The capitol provides ongoing examples. Think Brett Kavanaugh's Supreme Court confirmation hearings. But let's take that pathetic Oval Office meeting the other day among President Donald Trump, presumptive House Speaker Nancy Pelosi and Senate Minority Leader Chuck Schumer. Ostensibly, it was designed to work on a compromise to fund the government and avoid a partial government shutdown when spending authority runs out this month.
The session started out civilly enough with Trump thanking the Democratic congressional leaders for coming. He hailed their bipartisan successes with the massive Farm Bill and once-unachievable criminal justice reforms, now on the precipice of passage.
The president's speaking style is to stress the importance of something by repeating it. So he went over all this several times. Then, of course, he felt compelled to bring up the border wall with Mexico before inviting Pelosi to say a few words.
"I think," said the 78-year-old returning speaker, "the American people recognize that we must keep government open, that a shutdown is not worth anything, and that you should not have a Trump shutdown â€¦"
Trump interrupted. "Did you say â€˜Trump'? Oh-oh."
Pelosi repeated: "A Trump shutdown."
Trump came back: "I was going to call it a Pelosi shutdown."
The "negotiations" went downhill from there for 18 minutes before it was time for a commercial break in the real-life reality show.
From a TV point of view, the arguing, interrupting, counterpunching, talking over each other and pleading to the cameras was delicious viewing, lacking only tears to make the moment picture perfect.
It had nothing to do with governing or solving fiscal and political problems. It had everything to do with theatrical talking points and our ongoing bipartisan partisan dysfunction.
The media feigned shock at the scene, predictably pronouncing Democrats the clear winners because Trump claimed proud ownership of any shutdown.
As executive producer of the Oval Office show, Trump says he did so because the border wall-funding fight concerns "national security."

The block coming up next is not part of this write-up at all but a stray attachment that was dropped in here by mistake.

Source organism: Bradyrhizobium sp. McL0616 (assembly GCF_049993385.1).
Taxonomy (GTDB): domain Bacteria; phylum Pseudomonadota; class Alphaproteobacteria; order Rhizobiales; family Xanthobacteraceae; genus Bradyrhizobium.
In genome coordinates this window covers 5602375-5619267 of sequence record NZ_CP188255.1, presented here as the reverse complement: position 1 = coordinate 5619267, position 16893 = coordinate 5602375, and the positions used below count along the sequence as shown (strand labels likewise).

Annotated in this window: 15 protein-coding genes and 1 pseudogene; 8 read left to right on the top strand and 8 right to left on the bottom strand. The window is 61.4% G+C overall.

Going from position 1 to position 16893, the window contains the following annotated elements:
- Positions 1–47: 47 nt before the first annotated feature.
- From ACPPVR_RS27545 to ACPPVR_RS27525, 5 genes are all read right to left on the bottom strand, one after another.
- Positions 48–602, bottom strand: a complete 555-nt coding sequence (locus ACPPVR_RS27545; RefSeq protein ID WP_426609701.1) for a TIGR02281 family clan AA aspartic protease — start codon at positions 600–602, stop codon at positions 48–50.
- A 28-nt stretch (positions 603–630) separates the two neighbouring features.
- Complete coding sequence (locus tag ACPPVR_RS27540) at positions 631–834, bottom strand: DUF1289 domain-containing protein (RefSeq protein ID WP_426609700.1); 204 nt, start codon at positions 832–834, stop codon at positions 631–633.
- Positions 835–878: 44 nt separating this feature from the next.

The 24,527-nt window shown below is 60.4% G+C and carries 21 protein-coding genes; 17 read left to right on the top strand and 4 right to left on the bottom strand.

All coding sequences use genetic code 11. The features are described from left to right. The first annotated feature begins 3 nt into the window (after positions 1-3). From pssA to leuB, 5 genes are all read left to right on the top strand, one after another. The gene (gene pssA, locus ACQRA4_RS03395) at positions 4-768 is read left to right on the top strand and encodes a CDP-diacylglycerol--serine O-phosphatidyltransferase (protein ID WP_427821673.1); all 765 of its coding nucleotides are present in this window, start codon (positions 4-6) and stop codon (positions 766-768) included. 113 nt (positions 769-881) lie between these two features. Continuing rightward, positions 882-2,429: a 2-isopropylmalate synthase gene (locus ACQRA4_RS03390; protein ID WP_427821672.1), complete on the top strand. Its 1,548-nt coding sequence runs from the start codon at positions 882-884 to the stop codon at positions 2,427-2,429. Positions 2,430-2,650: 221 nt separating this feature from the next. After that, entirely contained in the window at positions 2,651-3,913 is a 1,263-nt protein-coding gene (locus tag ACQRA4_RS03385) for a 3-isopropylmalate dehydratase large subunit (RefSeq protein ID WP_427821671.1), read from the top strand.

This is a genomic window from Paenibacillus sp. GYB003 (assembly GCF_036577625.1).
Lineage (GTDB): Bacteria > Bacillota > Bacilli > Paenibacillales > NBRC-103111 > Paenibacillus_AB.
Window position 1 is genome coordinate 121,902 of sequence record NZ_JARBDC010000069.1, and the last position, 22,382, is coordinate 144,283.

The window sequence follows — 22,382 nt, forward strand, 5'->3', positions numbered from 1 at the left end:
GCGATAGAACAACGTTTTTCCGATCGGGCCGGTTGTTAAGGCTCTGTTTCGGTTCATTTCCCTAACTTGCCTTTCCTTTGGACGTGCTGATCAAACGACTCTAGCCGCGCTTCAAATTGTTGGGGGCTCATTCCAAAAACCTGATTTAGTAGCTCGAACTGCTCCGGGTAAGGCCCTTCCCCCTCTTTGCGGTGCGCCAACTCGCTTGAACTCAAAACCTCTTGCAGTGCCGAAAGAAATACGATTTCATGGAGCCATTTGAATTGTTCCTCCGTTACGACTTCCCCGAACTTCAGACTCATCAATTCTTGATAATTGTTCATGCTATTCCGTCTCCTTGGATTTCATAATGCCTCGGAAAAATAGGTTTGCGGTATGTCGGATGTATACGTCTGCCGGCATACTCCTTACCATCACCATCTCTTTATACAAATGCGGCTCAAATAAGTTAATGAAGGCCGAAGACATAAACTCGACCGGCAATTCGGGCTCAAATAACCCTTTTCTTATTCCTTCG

Both sides were playing to their bases, who cheered. The rest of us can go to hell.
Pelosi, who desperately wants to become the first returning speaker in six decades, needs party support and caucus votes for the full House balloting Jan. 3.
Her poll numbers are worse than Trump's. What better way to bolster them than to bait and talk back to her former campaign donor, the man who should never have beaten Democrats' awful candidate in 2016?
Trump had to know the coastal Democratic duo of Schumer and Pelosi was not going to cave before all the cameras. He so wants to broker a deal while showing his 44 percent that he continues the fight against illegal immigration and the fetid swamp's modus operandi that ignores the concerns of everyday Americans. Coincidentally, by shouldering a shutdown's responsibility, he eased the load on congressional Republicans.
The disappointing display of juvenile behavior got everyone through a few more news cycles of he said, she said — and it heightened attention for this week's episode. But it did absolutely nothing to address the genuine concerns of both sides.
Now, "me first" is not a new phenomenon in Washington, Chicago or elsewhere. Somehow, our nation's capital and all who inhabit and play there have become stunningly shortsighted.
Their job responsibilities used to include annual budgets and appropriations. Now they're almost giddy to craft them for two months — or weeks.
Veteran pols used to expect political judgment on their good work at the next election. Today, the instant priorities, distortions and verdicts of social media bring crippling pronouncments on this morning's expedient talking points within the hour. Debilitating hashtags like #Hypocrite and #Traitor often make long-term planning too expensive.
The legacy news media grew fat and cocky in their now-deceased monopolies. Their perceived arrogance and bias, fueled by heated cable news arguments, make the once-normal reporting effort of seeking reactions seem more like fomenting turmoil to lure viewers and online clicks.
So, what to do? In an oblique way, news consumers can vote on news media with their remote controls, mouse clicks and subscription dollars.
And they can impose verdicts on members of Congress. A favorite meme is term limits. That's a great topic for high-school debate class. But it's not going to happen with a constitutional amendment that needs ratification by 38 states.
Here's a radical, perhaps utopian thought: What if instead of conveniently calling on others to do something, savvy voters took control themselves? What if individually, one by one, we took responsibility to pay better attention between elections and imposed our own term limits on those who respond or behave poorly?
Currently, 80 to 90 percent of Congress gets re-elected. For those members, the message is clear: "People bitch and moan about all sorts of stuff, but in the end they come back to me."
What if we didn't?
McClatchy Washington Bureau